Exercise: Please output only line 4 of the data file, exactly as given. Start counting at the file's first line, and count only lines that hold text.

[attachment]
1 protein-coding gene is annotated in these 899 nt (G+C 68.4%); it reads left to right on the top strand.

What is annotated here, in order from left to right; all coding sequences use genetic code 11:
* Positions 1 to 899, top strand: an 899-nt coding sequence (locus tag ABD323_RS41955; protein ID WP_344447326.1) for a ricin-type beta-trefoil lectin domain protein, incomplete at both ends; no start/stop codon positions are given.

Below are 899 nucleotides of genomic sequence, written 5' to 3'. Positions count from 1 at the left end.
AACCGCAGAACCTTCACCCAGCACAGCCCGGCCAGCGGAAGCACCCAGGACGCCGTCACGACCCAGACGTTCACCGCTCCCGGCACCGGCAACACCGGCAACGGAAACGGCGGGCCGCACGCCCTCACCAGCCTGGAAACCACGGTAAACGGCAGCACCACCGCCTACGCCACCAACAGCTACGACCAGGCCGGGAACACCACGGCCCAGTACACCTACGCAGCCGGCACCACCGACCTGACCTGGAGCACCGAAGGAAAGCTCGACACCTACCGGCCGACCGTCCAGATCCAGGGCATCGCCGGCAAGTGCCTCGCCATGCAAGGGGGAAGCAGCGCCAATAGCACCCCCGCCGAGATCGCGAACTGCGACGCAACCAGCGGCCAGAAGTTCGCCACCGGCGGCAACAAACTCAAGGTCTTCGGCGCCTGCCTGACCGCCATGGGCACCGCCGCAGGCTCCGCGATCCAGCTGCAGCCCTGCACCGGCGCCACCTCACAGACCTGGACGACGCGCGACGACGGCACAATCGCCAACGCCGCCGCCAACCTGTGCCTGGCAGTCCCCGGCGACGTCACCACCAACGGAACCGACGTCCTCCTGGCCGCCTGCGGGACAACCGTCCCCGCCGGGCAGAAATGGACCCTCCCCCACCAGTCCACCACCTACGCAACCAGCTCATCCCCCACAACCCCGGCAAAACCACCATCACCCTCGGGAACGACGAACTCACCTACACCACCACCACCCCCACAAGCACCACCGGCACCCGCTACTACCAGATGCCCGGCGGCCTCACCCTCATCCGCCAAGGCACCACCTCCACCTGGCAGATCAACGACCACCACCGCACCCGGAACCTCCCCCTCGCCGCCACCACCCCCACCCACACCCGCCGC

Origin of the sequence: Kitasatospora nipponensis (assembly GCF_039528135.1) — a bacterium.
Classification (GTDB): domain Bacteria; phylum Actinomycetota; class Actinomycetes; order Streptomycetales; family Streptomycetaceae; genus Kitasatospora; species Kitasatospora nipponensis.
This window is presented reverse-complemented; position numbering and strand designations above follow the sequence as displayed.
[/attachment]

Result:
Below are 899 nucleotides of genomic sequence, written 5' to 3'. Positions count from 1 at the left end.